How do we honor these two distinct gifts of reason and creative spirit or soul in ourselves? As a young adult Dave engaged day to day with family and work. It was difficult to give time to this conundrum of being human. But now, for Dave, that busy time of life was over–he had time for reflection!
Dave had no trouble understanding the rational side of him. It was the other side-the artist, creative, spiritual self that most needed to be explored…and it was during the beginning of this time of self-realization that Dave decided to begin by going to church with his wife who was a regular attender…Dave was not. This rational decision turned out to have its own touch of the divine about it. That Sunday the church had a guest preacher and her sermon included a little story to help share the message! Here is the story Dave heard that day in church:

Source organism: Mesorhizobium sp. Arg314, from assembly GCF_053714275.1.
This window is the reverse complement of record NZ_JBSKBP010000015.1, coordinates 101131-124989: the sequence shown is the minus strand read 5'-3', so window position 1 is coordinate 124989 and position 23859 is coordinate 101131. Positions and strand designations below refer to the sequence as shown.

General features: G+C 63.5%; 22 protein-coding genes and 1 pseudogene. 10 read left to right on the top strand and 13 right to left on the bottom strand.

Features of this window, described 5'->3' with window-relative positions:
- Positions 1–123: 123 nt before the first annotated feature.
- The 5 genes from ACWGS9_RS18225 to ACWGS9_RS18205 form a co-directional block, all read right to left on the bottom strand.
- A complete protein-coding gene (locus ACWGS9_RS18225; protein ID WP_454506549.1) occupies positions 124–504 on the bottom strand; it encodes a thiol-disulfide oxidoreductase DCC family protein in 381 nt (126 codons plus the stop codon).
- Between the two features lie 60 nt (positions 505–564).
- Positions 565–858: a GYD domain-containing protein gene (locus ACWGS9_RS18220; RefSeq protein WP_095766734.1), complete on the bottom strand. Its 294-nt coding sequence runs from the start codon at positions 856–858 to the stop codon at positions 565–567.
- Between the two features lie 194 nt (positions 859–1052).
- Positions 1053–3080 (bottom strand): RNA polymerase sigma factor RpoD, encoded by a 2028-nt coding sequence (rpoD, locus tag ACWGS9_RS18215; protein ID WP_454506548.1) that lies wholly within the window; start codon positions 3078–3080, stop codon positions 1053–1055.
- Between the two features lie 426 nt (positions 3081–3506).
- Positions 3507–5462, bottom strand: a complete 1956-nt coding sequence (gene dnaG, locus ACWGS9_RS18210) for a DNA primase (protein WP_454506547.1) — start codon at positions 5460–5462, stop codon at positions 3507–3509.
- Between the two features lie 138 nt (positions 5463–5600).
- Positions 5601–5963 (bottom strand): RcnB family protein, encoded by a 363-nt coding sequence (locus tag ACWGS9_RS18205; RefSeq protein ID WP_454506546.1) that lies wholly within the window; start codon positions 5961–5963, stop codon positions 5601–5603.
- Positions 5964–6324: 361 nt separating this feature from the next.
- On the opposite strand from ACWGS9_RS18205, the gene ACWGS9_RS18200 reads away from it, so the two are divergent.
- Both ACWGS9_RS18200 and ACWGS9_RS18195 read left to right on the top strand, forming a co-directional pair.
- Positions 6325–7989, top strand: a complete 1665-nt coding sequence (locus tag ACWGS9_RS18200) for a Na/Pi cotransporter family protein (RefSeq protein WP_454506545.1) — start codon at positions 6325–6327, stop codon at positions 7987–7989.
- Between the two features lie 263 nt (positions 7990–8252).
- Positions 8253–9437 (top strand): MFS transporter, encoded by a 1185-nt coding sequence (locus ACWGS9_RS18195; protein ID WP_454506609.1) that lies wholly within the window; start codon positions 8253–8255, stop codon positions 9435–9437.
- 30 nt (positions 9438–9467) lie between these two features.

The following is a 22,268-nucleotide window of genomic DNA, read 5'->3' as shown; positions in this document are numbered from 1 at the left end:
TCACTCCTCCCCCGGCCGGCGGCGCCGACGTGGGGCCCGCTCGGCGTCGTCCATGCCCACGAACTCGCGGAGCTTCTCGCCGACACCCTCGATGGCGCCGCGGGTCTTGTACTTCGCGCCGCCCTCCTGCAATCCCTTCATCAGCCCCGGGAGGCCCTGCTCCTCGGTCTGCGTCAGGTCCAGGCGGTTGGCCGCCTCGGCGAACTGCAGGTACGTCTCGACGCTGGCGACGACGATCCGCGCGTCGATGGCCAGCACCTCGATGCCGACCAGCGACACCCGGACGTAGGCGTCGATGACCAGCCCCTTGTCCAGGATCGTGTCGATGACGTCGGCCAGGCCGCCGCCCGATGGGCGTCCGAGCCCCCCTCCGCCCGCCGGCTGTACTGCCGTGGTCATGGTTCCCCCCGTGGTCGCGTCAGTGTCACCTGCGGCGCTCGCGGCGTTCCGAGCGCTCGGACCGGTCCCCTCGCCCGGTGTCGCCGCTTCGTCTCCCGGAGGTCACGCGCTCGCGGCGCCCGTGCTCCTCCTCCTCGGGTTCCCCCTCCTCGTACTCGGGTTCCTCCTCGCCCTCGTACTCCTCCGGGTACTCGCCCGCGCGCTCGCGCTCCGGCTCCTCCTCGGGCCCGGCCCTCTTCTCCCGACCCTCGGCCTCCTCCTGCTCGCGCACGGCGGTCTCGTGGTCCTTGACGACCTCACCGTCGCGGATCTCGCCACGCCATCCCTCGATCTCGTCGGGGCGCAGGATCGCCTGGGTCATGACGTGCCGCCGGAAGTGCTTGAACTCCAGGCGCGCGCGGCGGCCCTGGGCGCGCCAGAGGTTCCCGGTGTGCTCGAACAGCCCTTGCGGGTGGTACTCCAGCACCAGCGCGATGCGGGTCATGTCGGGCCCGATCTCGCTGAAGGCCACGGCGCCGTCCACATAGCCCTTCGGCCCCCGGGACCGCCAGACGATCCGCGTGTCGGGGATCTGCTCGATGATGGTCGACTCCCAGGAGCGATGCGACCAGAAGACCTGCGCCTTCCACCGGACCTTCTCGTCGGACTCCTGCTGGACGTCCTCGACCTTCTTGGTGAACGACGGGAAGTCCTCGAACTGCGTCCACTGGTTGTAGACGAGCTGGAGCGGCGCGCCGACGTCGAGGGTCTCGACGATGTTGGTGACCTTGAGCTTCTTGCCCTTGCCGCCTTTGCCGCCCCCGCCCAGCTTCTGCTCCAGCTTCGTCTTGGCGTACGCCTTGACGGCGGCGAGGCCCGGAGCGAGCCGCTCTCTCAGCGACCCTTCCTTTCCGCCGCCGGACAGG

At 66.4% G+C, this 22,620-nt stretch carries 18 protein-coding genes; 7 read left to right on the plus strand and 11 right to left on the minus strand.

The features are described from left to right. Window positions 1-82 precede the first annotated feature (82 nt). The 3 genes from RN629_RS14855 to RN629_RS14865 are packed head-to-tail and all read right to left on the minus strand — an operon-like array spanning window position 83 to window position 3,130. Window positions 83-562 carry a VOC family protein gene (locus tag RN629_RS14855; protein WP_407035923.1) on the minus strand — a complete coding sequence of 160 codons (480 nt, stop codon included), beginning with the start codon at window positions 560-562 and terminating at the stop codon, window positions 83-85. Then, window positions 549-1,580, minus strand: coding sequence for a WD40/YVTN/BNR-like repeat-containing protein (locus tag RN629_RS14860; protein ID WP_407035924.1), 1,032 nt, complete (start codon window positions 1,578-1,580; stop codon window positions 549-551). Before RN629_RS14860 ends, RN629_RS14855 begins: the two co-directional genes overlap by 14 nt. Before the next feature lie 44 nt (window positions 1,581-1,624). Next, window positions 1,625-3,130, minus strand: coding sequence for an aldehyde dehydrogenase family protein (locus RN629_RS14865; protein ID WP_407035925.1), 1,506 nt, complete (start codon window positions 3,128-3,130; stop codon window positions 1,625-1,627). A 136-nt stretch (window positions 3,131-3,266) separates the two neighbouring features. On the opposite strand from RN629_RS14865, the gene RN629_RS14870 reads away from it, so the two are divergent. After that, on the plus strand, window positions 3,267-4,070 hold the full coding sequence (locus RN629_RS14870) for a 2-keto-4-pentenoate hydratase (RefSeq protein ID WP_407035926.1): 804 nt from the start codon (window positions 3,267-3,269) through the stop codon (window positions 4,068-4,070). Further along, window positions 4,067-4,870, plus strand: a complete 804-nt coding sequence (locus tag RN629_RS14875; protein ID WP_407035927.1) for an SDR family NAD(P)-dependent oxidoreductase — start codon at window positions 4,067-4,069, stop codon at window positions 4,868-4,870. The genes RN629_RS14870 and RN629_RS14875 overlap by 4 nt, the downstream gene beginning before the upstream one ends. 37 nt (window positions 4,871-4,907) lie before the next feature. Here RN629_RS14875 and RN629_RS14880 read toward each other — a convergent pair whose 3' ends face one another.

It is said (Jewish Legend) that prior to the birth of a human child; God calls the seed of the future being before him and decides what its soul shall become: male, female, sage or simpleton, rich or poor. God leaves only one decision for the human to make: “Shall I be righteous or unrighteous?”….for it is written, “All things are in the hand of the Lord except the fear of the Lord.”
The soul pleads with God: “I ask, if possible, do not make me go to that world of humans!”
God answers: “When I formed thee, I formed thee for this earthly fate.”
There upon God orders the angel– in charge of the souls of the living in the Beyond– to initiate this soul into all the mysteries of that other world, the Beyond! In such manner the soul experiences all the secrets of the Spirit…but at the moment of birth, when the soul comes to earth, the angel extinguishes the light of knowledge burning above it, and the soul is enclosed in its human envelope and born into this world, having forgotten its lofty wisdom, but always seeking to regain it. So it is said that we all know a truth that we do not know that we know.
Davey Seah was enchanted by this story and he felt it had something to say about his exploration of the spiritual energy in himself!